Welcome to Legal Tender Farm

Welcome to Legal Tender Farm

Saturday, February 04, 2017

Seat Cushions

I have been so UNmotivated this winter.  I have many projects that need doing outside, but I just can't bring myself to get out there and be productive.  Super lazy is what I've been.  I'm accomplishing very little inside, too, but I did do this.

Seat cushions for my daughter-in-law's dining chairs, which she requested as a Christmas present.

I got her to make a pattern by tracing her chairs for me.  Then I pinned it on the fabric.

Since I was using a two inch thick cushion, I had to cut the fabric one and a half inches larger than the pattern.  If you're a seamstress, you will already know that the fabric is doubled so I could cut the top and the bottom piece at the same time.  The one and a half inch extra fabric is meant to allow for the thickness of the cushion, plus a half an inch seam allowance.  I marked both lines with a pencil.

The pattern is marked where the ties needed to go, so I transferred those marks, as well.

While I waiting for the patterns to arrive in the mail, I went ahead and made the welting that I would need.  I've made welting several times, but never can remember exactly how to make the bias tape, so I went back to my favorite bias tape tutorial here.   So, after I got the seat fabric cut to size, I was all ready to sew the welting onto the top piece of fabric.  For those of you new to sewing/upholstering, pin the welting to the right side of the fabric, matching up the raw edge of the welting to the raw edge of your cushion.  It will seem backwards when you do it, but don't get confused.  This is the way to do it.  Clip the seam allowance of the welting at the corners so that the welting will turn smoothly.  I used as piping foot so I could make my seam right up against the welting cord.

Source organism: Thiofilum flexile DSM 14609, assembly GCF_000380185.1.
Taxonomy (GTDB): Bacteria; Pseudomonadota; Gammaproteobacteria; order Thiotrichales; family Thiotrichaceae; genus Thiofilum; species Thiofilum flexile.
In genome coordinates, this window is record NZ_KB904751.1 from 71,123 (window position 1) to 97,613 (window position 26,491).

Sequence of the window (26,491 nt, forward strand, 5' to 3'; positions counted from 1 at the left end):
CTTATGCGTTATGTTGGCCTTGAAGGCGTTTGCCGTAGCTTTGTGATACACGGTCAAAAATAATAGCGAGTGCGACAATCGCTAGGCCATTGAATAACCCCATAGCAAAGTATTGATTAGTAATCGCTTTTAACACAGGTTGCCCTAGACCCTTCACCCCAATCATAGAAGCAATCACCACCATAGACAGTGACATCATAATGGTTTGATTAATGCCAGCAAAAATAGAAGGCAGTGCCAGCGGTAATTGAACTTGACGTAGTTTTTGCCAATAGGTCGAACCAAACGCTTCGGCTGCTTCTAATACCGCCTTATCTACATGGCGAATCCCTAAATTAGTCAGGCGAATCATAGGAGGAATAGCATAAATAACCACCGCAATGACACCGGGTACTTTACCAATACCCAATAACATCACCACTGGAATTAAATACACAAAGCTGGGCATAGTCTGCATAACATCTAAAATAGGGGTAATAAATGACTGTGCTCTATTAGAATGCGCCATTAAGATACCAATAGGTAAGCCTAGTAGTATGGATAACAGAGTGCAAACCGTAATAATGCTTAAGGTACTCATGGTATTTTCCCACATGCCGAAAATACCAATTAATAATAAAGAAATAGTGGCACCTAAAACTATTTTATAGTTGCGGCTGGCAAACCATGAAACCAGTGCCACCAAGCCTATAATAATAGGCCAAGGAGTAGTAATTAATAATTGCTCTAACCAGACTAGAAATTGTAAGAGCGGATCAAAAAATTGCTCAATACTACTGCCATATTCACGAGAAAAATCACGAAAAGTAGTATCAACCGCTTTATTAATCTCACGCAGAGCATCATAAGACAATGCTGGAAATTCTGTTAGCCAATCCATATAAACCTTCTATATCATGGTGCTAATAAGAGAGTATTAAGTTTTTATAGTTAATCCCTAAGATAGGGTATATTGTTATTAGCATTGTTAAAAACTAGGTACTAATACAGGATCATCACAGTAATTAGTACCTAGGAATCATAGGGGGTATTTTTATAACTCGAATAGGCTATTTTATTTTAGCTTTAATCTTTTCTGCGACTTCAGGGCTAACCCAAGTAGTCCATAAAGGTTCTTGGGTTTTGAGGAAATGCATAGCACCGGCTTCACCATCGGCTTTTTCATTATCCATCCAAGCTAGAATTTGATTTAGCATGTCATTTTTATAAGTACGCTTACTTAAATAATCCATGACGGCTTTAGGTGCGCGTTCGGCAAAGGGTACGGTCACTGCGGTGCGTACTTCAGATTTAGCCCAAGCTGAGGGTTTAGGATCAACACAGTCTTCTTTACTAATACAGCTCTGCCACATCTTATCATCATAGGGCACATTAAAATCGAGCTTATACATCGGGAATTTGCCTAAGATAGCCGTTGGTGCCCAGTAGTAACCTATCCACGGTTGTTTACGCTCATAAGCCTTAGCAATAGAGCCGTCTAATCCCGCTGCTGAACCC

A reminder...cut your cushion foam with an electric knife.  I've found that using scissors just results in a big jagged mess.

I made all of the ties ahead of time and had them ready to go.  I pinned the ties the same way as the welting - right side of fabric, raw edges together, then pinned the bottom fabric piece to the top (which already has the welting sewn onto it).  After sewing it all together except for a small slot in the back, I stuffed the foam cushion in, wiggled it around until it was positioned correctly, then hand-sewed that spot securely together.

The chairs that these cushions are for have three back supports on them, one wide one in the middle back and a narrow one on either side.  Instead of having three dangling ties, which I think would look too busy, I made these little straps for the two side supports.

Theoretically (I don't have the chairs here with me to test), these little straps will just snap around those supports to keep the cushion from sliding around.

The larger support in the back will have this strap tied in a bow, like so.

 
All done!  

I made two smaller cushions for the grandson's little chairs, which are a different design that the adult chairs.  They have the traditional two back supports, hence the two ties.

The cushions are now winging their way to their destination.

HO, HO, HO!  Merry Christmas!

To see pics of cushions on chairs, go here.


2 comments:

Beth Hudson said...

These look very professional!

LMS said...

They turned out beautifully!! Thankful to have such a crafty and creative mother in law!